Sunday, June 16, 2024

Lawmaker proposes sterilizing women who have a second abortion

A lawmaker in Quintana Roo has come under fire after proposing the sterilization of women who abort a child for a second time.

On March 13, independent Deputy Sonia López Cardiel proposed a reform to the criminal code that would force women who want to have a second abortion to sign a document giving their consent to having a permanent contraception procedure.

Pregnancy termination in Quintana Roo is only legal in cases of rape, genetic disorders and health risks to the mother.

López argued that her proposal would be beneficial to women’s health because abortion is “exhausting for physical and mental health.”

The lawmaker also contended that preventing third abortions would reduce the number of children who are homeless, illiterate and live in situations of extreme poverty.

The proposal was referred to a parliamentary committee and will eventually be put to a congressional vote, although no date for that to occur has been set.

The Quintana Roo Human Rights Commission (CEDHQROO) and a range of other groups slammed López’s plan, describing it as discriminatory because women’s rights to make decisions about their own bodies would be limited.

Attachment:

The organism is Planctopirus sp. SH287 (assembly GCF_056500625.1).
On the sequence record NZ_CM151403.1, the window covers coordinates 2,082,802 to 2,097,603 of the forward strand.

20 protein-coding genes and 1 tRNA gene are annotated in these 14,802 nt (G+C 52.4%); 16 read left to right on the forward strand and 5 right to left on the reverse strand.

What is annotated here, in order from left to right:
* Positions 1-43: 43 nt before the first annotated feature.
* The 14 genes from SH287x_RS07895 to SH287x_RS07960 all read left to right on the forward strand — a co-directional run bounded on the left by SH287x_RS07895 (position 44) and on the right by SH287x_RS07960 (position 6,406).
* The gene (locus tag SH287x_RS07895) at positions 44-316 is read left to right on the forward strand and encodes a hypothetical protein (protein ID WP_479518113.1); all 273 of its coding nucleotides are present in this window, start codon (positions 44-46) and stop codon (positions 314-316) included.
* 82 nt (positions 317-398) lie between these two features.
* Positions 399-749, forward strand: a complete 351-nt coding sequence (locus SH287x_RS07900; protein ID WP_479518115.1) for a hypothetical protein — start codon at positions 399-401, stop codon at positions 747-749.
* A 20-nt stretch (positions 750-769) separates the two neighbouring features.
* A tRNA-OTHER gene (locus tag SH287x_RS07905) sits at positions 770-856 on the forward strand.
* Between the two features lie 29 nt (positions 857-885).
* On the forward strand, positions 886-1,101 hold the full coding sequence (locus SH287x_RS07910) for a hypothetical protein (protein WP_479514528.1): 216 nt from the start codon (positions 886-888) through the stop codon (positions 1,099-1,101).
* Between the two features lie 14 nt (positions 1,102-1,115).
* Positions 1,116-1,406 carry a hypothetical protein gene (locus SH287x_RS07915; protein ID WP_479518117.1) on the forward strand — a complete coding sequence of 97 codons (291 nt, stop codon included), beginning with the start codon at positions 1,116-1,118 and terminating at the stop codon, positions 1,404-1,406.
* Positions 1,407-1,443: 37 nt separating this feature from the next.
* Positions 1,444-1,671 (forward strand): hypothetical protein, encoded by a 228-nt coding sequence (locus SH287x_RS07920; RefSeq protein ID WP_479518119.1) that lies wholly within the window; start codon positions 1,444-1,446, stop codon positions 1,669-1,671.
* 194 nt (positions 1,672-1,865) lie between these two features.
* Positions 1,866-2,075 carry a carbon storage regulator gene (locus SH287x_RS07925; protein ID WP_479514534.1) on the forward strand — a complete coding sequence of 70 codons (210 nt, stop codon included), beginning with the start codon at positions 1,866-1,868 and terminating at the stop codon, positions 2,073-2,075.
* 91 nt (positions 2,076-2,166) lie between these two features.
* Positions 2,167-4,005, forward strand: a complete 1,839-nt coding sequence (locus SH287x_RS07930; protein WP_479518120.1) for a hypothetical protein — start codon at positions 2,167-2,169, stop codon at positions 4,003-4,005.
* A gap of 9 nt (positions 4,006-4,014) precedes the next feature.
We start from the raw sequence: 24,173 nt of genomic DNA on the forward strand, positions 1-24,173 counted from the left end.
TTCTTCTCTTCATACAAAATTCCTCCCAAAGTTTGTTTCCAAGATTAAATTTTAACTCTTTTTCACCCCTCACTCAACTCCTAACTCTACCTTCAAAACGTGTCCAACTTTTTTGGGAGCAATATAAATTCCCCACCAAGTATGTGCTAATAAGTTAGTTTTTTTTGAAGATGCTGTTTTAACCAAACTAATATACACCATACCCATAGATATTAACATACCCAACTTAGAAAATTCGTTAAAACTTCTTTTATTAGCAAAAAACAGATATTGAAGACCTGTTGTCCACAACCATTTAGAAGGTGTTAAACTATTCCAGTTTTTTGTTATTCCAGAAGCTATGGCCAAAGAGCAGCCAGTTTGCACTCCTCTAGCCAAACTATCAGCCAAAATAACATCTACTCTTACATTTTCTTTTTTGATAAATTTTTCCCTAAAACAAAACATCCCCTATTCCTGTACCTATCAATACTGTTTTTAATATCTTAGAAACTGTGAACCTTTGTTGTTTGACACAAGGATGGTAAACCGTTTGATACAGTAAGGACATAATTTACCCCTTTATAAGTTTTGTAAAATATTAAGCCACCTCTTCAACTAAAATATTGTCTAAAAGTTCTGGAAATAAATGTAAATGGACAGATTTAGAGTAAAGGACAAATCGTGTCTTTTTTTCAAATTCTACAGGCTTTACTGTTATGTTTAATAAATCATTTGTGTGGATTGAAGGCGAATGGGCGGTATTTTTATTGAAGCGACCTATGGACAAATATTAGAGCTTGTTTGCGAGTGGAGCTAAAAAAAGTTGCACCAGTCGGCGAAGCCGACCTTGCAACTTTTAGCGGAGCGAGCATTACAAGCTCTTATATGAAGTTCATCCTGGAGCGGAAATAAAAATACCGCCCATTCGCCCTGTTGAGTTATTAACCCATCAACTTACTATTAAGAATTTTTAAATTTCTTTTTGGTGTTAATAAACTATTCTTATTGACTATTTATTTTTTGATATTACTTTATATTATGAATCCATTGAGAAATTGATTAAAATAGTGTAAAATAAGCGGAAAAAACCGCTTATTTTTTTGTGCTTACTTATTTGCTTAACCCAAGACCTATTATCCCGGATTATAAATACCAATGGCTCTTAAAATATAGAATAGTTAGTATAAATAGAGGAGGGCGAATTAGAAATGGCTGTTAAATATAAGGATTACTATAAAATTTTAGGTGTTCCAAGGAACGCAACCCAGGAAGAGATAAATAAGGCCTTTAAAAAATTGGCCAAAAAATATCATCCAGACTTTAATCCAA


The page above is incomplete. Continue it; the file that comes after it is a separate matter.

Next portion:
“It’s a punitive and discriminatory measure that reflects gender stereotypes and prejudices as it would punish a woman for having an abortion . . .” CEDHQROO said.

The Quintana Roo Sexual and Reproductive Rights Network, an umbrella organization of 14 separate groups, said yesterday the proposal “fosters hate toward women by criminalizing them for their condition of unwanted pregnancy.”

It also said that enforced sterilization is a crime against in humanity as specified in Articles 7 and 8 of the Rome Statute of the International Criminal Court.

Mexico City is the only state in the country that allows abortions in all cases regardless of a woman’s motive, although a pregnancy must be terminated during the first 12 weeks.

In the 12 years that abortion has been legal in the capital, more than 209,000 pregnancies have been terminated, according to Mexico City health authorities.

In March, women’s rights activists rejected a suggestion from President López Obrador that the legalization of abortion could be put to a public vote.

“Rights are not up for consultation,” they shouted while the president spoke at an event to mark International Women’s Day.

Source: Infobae (sp) 

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